While the Legislature has enacted certain exceptions to the referendum requirements of section 166.031, Florida Statutes,[5]
no such exception exists for the type of amendment under consideration by the Mulberry City Commission. Section 166.031
prescribes the manner for amending municipal charters adopted subsequent to the effective date of the Municipal Home Rule Powers Act. It is a fundamental principle of statutory construction that a legislative directive as to how a thing shall be done is, in effect, a prohibition against it being done in any other way.[6]

As noted above, the charter for the City of Mulberry was adopted in 1977. Accordingly, I am of the opinion that the Mulberry City Commission may not amend its charter to remove a requirement that the city manager reside within the city unless such a change is approved by the electors in a referendum.


Robert A. Butterworth Attorney General


[1] See, s. 12 of the city charter, stating that the city commission (and the mayor if appropriate) shall appoint the city manager who shall be an officer of the city, and providing in subsection (2) that “[a]t the time of his appointment, he need not be a resident of the city or state, but during his tenure of office he shall reside within the city.”
[2] For charters adopted prior to 1973 and not subsequently readopted, s. 166.021(4) and (5), Fla. Stat., nullified and repealed or converted into ordinances many provisions of municipal charters in existence on the effective date of the Municipal Home Rule Powers Act, which constituted limitations on, or pertained exclusively to, the power or jurisdiction of a municipality. Section 166.021(4), Fla. Stat., however, states:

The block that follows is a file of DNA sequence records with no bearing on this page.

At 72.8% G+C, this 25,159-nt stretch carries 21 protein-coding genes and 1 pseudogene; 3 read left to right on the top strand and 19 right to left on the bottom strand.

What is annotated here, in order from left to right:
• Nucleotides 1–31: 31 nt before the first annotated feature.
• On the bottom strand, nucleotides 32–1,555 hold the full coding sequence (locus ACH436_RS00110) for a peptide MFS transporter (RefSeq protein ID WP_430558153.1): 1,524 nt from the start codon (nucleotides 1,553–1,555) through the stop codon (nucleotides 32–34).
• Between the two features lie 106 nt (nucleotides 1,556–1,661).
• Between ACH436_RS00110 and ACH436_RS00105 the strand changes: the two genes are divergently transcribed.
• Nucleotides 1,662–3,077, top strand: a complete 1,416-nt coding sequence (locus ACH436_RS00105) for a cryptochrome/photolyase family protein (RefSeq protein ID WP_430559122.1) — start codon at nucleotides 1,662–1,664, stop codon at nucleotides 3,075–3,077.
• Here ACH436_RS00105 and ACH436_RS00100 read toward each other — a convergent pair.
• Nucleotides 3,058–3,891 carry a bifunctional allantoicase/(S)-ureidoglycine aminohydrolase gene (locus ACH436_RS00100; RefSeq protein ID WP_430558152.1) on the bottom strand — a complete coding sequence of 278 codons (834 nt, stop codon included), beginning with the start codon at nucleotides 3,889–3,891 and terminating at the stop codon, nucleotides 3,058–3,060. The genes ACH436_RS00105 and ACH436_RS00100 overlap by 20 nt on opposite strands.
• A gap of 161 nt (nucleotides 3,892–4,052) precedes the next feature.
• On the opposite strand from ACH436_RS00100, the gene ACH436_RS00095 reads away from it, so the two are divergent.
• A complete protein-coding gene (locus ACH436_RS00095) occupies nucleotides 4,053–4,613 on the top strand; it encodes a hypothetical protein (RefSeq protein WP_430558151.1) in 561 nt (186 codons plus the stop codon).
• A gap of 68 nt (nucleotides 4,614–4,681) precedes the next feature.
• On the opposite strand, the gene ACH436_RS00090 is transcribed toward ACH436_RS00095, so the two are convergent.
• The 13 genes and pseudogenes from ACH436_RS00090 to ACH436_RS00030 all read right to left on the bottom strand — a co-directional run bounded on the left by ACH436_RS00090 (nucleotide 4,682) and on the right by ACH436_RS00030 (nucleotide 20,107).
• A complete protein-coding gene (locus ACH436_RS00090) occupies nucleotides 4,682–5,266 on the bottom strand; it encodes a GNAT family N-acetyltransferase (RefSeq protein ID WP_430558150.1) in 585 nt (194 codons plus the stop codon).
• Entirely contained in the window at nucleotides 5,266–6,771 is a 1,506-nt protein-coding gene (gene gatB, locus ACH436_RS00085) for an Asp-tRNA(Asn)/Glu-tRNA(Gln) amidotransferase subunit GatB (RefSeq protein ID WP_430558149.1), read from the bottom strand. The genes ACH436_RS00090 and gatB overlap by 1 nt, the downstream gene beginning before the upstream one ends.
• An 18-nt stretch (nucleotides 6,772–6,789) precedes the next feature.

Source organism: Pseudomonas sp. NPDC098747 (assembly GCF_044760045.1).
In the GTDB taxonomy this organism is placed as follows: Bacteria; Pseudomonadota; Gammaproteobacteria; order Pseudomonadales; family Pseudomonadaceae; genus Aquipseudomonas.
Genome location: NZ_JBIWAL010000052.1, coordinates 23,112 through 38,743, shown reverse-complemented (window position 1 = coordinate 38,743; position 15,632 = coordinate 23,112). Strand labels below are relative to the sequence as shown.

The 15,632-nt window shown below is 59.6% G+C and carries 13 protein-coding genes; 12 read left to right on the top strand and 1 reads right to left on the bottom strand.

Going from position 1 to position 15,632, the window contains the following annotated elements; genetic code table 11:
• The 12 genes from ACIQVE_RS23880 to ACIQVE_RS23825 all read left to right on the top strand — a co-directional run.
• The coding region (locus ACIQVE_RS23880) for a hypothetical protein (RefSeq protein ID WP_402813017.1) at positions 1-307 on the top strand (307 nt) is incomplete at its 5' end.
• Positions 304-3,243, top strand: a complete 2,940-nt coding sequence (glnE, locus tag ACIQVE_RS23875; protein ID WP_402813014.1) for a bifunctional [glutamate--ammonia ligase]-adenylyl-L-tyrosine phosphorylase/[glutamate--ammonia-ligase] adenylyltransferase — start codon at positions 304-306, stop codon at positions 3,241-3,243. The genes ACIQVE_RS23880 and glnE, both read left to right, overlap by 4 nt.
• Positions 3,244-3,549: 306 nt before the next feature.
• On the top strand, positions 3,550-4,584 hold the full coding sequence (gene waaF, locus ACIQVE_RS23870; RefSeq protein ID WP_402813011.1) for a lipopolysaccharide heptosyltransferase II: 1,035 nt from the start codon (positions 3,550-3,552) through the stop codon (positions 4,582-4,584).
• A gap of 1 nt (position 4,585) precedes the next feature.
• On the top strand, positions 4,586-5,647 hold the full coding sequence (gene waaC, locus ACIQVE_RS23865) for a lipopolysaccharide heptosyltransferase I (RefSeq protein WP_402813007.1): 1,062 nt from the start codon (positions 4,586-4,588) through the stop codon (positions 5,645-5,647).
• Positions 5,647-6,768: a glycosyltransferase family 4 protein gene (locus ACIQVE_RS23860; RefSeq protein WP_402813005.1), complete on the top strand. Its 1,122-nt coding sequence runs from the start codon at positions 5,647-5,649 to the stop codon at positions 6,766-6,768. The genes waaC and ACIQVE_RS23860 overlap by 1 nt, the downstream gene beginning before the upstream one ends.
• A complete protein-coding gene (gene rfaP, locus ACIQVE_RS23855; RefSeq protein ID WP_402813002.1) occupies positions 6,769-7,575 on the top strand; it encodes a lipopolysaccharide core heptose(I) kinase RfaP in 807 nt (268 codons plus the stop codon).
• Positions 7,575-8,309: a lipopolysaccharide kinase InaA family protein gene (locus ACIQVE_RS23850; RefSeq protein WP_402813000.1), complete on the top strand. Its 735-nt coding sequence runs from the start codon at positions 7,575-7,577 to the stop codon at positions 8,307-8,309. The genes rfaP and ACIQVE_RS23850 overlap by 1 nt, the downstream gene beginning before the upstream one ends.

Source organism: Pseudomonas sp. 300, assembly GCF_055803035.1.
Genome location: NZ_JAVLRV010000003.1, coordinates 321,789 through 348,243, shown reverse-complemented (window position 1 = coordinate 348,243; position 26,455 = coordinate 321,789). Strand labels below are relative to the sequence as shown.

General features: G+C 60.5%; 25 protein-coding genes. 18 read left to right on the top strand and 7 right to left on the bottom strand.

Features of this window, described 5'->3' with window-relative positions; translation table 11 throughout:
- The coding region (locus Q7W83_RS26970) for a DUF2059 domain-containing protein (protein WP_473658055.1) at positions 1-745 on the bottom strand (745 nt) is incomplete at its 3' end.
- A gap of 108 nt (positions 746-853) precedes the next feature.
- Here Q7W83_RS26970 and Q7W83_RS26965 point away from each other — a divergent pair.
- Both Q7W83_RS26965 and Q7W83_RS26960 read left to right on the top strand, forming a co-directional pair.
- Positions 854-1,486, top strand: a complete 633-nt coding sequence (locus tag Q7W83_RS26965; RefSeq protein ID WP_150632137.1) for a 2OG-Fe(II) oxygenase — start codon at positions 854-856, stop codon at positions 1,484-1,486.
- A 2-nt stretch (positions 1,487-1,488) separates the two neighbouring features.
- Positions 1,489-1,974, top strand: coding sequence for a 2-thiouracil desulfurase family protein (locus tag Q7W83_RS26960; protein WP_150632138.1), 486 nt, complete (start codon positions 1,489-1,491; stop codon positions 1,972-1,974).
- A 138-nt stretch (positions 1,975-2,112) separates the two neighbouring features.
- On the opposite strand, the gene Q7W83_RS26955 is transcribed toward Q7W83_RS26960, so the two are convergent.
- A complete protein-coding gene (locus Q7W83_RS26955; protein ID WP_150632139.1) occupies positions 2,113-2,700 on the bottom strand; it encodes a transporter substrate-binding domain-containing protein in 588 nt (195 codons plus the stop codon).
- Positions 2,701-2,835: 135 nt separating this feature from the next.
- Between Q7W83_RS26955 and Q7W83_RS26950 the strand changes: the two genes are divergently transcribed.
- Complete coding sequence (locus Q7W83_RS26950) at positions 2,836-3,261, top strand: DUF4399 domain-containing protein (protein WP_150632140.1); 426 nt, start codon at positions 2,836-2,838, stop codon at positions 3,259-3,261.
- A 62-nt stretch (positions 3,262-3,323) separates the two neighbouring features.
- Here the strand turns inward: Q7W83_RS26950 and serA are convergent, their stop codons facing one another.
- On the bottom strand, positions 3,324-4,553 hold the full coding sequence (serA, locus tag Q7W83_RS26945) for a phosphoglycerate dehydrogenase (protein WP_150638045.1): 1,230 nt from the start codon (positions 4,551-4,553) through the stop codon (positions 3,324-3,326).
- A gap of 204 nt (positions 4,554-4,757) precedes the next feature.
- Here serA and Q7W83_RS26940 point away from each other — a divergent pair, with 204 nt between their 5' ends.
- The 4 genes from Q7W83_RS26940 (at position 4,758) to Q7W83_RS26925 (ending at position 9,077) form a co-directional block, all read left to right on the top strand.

“[N]othing in this act shall be construed to permit any changes in a special law or municipal charter which affect the exercise of extraterritorial powers or which affect an area which includes lands within and without a municipality or any changes in a special law or municipal charter which affect the creation or existence of a municipality, the terms of elected officers and the manner of their election except for the selection of election dates and qualifying periods for candidates for changes in terms of office necessitated by such changes in elections dates, the distribution of powers among elected officers, matters prescribed by the charter relating to appointive boards, any change in the form of government, or any rights of municipal employees, without approval by referendum of the electors as provided in s. 166.031. . . .”

[3] See, s. 166.031(2), Fla. Stat.
[4] And see, Op. Att’y Gen. Fla. 88-30 (1988) (charter amendment provisions in s. 166.031, Fla. Stat., prevail over conflicting provisions in a municipal charter).
[5] See, e.g., s. 166.031(3), Fla. Stat., stating:

“A municipality may, by ordinance and without referendum, redefine its boundaries to include only those lands previously annexed and shall file said redefinition with the Department of State pursuant to the provisions of subsection (2).”

And see, s. 166.031(5), Fla. Stat. (municipality may, by unanimous vote of the governing body, abolish municipal departments provided for in the municipal charter and amend provisions or language out of the charter which has been judicially construed, either by judgment or by binding legal precedent from a decision of a court of last resort, to be contrary to either the State Constitution or Federal Constitution); and ss. 166.021(4) and 100.3605, Fla. Stat., authorizing the governing body of a municipality to change the dates for qualifying and for the election of members of the governing body of the municipality by ordinance and provide for the orderly transition of office resulting from such date changes.

[6] See, Alsop v. Pierce, 19 So.2d 799, 805-806 (Fla. 1944) Thayer v. State, 335 So.2d 815, 817 (Fla. 1976)